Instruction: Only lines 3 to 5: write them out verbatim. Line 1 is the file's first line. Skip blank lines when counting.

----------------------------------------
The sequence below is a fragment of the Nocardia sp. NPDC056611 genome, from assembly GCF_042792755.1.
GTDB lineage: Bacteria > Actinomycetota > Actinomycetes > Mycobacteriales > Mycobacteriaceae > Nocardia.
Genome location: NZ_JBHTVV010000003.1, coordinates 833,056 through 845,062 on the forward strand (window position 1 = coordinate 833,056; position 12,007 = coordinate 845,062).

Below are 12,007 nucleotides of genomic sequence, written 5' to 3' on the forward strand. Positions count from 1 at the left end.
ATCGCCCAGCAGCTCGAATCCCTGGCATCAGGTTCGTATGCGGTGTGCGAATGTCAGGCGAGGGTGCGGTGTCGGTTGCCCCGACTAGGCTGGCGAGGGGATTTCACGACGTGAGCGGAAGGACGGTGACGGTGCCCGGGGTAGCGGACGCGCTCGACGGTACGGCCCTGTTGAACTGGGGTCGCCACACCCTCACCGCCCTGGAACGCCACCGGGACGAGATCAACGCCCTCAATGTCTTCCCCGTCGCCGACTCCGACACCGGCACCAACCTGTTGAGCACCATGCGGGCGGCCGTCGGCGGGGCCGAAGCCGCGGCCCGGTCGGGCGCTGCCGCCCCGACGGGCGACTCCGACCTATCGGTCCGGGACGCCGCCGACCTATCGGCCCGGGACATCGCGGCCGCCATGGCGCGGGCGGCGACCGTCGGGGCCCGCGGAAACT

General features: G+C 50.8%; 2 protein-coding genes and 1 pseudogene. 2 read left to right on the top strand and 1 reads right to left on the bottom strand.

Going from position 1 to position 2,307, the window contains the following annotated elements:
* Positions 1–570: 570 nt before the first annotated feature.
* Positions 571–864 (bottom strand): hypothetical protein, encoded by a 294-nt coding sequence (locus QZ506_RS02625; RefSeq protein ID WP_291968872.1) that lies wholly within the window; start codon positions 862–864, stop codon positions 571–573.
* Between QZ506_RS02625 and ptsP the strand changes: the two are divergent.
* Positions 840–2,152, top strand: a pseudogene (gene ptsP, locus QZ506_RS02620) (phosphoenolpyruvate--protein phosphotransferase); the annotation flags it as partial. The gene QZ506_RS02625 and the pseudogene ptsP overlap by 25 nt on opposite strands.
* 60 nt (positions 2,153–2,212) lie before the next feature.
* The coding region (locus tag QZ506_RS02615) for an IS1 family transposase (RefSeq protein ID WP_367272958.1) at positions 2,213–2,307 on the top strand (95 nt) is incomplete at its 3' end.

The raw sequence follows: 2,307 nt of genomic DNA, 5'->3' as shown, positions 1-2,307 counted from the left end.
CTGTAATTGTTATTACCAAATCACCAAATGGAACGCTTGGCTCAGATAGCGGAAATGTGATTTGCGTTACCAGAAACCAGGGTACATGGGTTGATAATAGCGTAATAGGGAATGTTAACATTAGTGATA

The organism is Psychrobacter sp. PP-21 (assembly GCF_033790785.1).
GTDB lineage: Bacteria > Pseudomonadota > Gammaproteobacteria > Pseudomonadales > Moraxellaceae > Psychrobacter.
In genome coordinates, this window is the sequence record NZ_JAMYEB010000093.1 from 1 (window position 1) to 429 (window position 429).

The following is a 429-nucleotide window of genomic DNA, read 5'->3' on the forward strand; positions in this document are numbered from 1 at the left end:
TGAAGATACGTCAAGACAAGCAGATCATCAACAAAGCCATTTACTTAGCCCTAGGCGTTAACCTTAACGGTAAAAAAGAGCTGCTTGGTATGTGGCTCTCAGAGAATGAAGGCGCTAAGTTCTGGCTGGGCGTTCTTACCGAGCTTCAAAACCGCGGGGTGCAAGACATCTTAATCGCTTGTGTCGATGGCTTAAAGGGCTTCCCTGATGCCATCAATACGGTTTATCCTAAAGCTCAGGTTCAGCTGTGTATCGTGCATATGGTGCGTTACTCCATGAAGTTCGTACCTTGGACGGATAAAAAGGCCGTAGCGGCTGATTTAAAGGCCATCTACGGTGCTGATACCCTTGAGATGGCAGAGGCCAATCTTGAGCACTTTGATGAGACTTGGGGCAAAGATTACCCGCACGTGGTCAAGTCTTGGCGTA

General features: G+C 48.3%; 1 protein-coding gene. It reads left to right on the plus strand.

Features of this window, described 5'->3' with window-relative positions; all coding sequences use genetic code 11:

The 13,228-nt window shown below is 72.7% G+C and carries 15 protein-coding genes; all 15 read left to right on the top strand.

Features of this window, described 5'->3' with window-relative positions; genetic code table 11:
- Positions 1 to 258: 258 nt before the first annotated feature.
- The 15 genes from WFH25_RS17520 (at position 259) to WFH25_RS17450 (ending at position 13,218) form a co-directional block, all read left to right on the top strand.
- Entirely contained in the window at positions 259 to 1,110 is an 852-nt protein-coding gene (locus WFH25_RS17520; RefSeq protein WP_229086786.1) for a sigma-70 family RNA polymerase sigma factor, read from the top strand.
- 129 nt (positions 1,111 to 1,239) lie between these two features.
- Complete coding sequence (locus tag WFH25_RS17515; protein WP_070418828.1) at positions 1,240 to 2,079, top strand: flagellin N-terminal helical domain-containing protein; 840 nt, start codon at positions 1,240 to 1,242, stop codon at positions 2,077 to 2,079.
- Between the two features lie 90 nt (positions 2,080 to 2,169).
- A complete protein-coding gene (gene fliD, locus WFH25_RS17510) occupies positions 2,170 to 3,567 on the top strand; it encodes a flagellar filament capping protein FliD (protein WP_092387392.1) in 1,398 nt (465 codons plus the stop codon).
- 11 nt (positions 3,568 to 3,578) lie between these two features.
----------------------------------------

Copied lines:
Genome location: NZ_JBHTVV010000003.1, coordinates 833,056 through 845,062 on the forward strand (window position 1 = coordinate 833,056; position 12,007 = coordinate 845,062).

Below are 12,007 nucleotides of genomic sequence, written 5' to 3' on the forward strand. Positions count from 1 at the left end.
ATCGCCCAGCAGCTCGAATCCCTGGCATCAGGTTCGTATGCGGTGTGCGAATGTCAGGCGAGGGTGCGGTGTCGGTTGCCCCGACTAGGCTGGCGAGGGGATTTCACGACGTGAGCGGAAGGACGGTGACGGTGCCCGGGGTAGCGGACGCGCTCGACGGTACGGCCCTGTTGAACTGGGGTCGCCACACCCTCACCGCCCTGGAACGCCACCGGGACGAGATCAACGCCCTCAATGTCTTCCCCGTCGCCGACTCCGACACCGGCACCAACCTGTTGAGCACCATGCGGGCGGCCGTCGGCGGGGCCGAAGCCGCGGCCCGGTCGGGCGCTGCCGCCCCGACGGGCGACTCCGACCTATCGGTCCGGGACGCCGCCGACCTATCGGCCCGGGACATCGCGGCCGCCATGGCGCGGGCGGCGACCGTCGGGGCCCGCGGAAACT